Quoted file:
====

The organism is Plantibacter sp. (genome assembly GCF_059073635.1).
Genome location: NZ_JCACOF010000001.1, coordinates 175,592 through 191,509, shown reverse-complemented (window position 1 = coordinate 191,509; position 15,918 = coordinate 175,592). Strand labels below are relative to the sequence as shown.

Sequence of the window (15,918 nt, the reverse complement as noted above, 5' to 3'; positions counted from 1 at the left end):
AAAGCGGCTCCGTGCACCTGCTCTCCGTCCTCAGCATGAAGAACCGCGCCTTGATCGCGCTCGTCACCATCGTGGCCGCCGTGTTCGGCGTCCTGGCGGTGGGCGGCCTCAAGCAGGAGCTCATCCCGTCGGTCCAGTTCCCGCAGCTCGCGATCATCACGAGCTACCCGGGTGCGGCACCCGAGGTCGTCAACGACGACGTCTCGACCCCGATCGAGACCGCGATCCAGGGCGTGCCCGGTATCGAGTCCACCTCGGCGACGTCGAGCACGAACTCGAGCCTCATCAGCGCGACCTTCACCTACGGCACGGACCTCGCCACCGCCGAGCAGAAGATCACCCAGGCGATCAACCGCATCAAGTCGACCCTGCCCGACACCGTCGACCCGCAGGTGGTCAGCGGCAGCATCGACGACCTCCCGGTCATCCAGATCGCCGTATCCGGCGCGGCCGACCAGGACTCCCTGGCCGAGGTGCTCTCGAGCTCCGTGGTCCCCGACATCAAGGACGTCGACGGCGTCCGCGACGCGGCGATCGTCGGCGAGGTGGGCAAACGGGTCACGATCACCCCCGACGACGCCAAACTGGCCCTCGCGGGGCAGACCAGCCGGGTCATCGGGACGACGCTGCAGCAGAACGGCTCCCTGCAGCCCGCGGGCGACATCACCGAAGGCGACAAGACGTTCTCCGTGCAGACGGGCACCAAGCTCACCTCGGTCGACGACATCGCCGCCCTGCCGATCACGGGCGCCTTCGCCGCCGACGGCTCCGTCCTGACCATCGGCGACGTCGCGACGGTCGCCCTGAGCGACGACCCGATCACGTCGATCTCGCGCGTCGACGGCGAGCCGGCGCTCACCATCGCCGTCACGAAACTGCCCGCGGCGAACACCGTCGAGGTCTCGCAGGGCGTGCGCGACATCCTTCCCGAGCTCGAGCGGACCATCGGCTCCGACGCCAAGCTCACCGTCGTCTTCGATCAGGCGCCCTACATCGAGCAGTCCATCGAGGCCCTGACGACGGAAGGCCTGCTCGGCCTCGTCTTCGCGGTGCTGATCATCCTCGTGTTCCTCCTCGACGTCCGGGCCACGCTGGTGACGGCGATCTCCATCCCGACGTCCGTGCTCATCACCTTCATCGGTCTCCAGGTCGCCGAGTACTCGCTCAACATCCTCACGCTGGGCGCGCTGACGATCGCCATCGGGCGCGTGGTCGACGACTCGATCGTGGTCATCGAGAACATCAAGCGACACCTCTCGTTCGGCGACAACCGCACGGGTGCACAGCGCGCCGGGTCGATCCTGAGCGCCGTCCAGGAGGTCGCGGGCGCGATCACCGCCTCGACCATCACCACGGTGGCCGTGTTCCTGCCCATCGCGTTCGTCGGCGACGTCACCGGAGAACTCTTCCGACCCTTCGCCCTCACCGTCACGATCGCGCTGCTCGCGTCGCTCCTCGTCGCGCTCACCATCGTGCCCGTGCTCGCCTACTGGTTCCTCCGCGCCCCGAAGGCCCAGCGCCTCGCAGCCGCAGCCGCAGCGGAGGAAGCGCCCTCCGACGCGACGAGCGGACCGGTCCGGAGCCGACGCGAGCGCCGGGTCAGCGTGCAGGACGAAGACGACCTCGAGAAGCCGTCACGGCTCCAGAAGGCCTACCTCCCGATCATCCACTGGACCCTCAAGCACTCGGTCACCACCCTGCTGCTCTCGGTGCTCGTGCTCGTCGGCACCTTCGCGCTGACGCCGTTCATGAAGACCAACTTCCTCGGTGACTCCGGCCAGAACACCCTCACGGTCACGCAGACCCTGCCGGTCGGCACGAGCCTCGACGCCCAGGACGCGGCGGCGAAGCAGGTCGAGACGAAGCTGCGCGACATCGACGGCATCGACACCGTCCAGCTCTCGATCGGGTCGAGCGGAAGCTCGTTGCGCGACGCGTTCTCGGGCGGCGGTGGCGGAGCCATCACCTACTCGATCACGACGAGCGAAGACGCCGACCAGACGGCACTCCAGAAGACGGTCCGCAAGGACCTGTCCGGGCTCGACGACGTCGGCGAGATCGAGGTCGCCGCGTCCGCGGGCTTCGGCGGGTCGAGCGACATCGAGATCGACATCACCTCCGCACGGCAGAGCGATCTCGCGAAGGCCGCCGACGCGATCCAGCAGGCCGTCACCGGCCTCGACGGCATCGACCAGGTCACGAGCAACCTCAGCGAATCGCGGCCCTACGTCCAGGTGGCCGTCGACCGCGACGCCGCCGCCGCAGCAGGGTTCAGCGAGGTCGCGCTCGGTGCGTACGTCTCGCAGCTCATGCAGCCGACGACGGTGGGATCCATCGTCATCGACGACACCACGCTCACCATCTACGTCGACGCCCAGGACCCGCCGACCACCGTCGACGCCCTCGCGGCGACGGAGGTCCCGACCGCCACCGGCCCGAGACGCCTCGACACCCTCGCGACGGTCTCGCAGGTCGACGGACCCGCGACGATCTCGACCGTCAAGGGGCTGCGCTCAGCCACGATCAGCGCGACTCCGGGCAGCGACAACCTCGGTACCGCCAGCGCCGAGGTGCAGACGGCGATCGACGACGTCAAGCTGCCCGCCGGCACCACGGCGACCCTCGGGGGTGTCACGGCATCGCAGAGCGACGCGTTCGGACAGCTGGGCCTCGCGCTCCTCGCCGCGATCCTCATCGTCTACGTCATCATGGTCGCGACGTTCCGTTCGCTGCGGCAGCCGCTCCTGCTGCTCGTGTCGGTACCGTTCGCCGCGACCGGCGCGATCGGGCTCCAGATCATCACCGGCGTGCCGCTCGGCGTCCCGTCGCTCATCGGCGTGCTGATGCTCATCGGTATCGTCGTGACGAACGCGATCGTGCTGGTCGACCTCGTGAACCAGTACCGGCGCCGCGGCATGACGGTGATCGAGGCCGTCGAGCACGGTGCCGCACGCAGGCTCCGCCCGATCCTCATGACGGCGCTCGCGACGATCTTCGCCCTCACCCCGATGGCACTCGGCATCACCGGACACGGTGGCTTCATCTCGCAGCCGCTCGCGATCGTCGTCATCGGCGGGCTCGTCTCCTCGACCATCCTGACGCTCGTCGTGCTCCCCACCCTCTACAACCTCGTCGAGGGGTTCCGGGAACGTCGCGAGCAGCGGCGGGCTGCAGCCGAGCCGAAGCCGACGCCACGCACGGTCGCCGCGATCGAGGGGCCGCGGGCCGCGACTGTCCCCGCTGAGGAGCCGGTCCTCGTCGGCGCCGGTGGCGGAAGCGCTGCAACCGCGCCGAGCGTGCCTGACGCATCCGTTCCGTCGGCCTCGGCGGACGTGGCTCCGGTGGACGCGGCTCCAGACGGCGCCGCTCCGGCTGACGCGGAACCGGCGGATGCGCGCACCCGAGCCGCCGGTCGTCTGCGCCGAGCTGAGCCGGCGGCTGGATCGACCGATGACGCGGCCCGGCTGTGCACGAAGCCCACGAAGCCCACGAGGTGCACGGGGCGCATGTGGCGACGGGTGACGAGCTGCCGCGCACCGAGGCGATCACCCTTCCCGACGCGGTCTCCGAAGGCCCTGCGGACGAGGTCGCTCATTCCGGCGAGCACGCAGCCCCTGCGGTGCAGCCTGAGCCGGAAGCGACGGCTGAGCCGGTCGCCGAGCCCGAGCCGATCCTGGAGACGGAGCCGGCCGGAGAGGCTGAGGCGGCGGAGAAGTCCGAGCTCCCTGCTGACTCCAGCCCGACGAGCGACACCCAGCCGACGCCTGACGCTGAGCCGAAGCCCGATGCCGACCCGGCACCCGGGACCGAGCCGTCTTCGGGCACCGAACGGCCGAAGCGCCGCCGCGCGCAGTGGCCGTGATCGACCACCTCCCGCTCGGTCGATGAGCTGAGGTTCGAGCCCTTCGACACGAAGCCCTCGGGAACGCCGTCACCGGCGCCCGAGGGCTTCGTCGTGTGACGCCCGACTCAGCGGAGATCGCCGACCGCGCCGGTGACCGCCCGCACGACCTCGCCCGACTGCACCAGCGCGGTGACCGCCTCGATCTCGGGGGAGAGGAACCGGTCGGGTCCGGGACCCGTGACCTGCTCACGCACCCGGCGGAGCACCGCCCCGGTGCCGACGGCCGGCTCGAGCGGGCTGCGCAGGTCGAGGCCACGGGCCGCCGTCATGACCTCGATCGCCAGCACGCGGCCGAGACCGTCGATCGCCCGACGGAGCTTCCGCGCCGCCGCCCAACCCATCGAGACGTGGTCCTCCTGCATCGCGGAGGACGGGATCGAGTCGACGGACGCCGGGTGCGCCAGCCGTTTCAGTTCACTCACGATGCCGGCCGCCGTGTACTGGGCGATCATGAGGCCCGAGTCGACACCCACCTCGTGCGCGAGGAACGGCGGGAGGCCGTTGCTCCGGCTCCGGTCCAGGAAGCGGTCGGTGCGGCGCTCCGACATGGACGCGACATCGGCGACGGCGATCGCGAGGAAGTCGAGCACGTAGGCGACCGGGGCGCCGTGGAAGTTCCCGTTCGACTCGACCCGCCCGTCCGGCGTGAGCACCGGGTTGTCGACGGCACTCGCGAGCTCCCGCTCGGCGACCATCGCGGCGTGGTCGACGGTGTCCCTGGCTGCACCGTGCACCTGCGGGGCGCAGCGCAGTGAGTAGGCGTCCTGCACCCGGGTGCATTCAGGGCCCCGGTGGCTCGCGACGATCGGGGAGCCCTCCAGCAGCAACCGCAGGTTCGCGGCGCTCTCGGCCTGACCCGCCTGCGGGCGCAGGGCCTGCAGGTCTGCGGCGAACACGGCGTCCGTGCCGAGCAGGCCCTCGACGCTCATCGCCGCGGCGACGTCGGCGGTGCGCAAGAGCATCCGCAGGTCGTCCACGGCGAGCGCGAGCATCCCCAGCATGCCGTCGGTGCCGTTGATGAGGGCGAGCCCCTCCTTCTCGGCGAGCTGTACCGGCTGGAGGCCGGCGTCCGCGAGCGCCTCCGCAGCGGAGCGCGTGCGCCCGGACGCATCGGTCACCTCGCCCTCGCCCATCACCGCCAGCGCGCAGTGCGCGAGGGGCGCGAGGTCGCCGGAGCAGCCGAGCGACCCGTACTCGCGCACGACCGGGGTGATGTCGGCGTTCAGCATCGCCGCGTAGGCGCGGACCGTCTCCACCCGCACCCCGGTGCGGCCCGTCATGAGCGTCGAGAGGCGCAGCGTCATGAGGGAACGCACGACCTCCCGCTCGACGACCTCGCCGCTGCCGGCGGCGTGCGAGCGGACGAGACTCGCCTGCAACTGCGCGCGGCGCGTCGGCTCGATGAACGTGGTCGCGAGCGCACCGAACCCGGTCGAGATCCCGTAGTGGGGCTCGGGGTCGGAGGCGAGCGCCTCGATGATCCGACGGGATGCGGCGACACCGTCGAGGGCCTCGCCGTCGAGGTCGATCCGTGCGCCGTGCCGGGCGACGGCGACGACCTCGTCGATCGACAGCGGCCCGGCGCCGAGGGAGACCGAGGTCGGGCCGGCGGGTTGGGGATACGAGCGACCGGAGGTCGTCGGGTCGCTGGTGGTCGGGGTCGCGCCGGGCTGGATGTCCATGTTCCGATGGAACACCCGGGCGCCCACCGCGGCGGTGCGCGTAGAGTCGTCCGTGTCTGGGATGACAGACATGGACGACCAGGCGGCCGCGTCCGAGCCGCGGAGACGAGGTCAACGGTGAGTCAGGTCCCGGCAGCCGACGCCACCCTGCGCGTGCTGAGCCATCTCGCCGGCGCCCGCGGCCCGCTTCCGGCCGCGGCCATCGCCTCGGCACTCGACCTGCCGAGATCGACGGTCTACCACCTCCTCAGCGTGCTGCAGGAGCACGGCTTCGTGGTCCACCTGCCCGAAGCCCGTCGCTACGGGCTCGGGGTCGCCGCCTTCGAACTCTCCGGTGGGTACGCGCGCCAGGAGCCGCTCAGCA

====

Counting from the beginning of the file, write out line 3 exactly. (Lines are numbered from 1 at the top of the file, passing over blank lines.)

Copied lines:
Sequence of the window (15,918 nt, the reverse complement as noted above, 5' to 3'; positions counted from 1 at the left end):